The 2009 tax countdown continues: There’s just one week left to file your federal and state income taxes. I remember spending countless years at WGN-TV, filing story after story about people who were finding new ways to procrastinate doing their taxes. The year that efile was introduced, I remember filing a story about how you could be watching Seinfeld (yes, it was that long ago), and file your taxes during a commercial break. What the IRS was trying to say was, “Yes, it’s that easy to file your taxes.”

But for some folks, all the receipts, bills, and sticky bits of information sit in a shoebox (and not a Manolo Blahnik shoebox), waiting for April 15th to arrive. And once the day draws near (nearer than today), they wake up and realize they’re going to file late. What do you do if it’s April 15th and you haven’t filed your taxes yet? You have to file an extension. And the extension has to be filed by April 15th, or you’ll be late. Not only do you have to file an extension (Form 4868), but you have to pay whatever taxes you estimate that you’ll owe.

So, you’re not saving much by filing late. You’re not even delaying the inevitable check you may have to write. All you’re doing is delaying signing the paperwork.

IRS Urges Taxpayers To e-file Extension Requests by April 15 Filing Deadline

April 7, 2009, WASHINGTON — Taxpayers who need more time to complete their returns should submit their requests for an automatic extension electronically by April 15, the Internal Revenue Service urged today.

This year, anyone, regardless of income, can e-file their extensions at no cost from a home computer using IRS traditional FreeFile or F reeFile Fillable Forms. E-filing a request for an extension using either form of FreeFile is convenient, safe and secure, and taxpayers receive confirmation to keep with their records.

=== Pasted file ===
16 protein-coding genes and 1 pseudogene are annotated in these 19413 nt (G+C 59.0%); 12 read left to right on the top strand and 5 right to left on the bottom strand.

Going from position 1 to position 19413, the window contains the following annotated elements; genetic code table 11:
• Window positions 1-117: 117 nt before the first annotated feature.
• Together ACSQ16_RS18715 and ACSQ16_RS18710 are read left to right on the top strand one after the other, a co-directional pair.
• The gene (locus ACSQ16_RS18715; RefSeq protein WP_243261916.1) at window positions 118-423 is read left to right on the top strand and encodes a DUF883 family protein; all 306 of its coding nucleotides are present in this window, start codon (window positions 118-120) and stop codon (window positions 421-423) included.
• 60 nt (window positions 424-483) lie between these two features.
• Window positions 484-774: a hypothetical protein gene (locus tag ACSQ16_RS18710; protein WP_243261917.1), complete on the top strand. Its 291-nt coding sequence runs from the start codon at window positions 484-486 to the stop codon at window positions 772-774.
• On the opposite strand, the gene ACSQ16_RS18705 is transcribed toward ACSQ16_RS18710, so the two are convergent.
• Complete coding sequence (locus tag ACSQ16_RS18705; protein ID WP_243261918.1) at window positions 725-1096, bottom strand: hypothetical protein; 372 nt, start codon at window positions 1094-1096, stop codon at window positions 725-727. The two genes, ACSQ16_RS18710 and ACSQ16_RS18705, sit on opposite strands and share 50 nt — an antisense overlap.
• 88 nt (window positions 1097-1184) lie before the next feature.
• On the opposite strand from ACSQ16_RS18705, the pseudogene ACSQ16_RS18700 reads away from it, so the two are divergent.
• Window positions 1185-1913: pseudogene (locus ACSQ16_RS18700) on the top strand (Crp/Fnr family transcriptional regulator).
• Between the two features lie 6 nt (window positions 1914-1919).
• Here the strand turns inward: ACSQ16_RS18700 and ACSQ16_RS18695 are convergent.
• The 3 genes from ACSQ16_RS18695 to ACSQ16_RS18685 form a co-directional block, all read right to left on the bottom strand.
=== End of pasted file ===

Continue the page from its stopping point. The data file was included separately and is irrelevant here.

The IRS expects to receive 1.9 million extension requests electronically this year. A total of almost 10 million extension requests are expected during 2009 compared with 9.5 million extensions received during 2008.

The extension gives taxpayers until Oct. 15 to file the tax return. An extension does not give the taxpayer an extension of time to pay. Those who owe taxes can make a payment when they file the extension either by mailing a check or by several electronic payment methods, such as electronic funds withdrawals from bank accounts and credit card payments.

Taxpayers can get an automatic six-month extension of time to file their tax returns by filing Form 4868, Automatic Extension of Time to File. Taxpayers can e-file the extension from a home computer or through a tax professional who uses e-file.

Some taxpayers can wait until after April 15 to file a return, pay any taxes due and make IRA contributions for 2008. As a general rule, those eligible get the extra time without having to ask for it. Eligible taxpayers include:

Members of the military serving in Iraq, Afghanistan or other combat zone localities. Normally, the postponement is until at least 180 days after the service member leaves the combat zone. Victims of severe flooding in Minnesota and North Dakota have an extra 30 days, until May 15, to file their 2008 individual tax returns and pay any taxes due. Similarly, victims of severe storms and tornadoes in three Oklahoma counties have until May 11 to file and pay.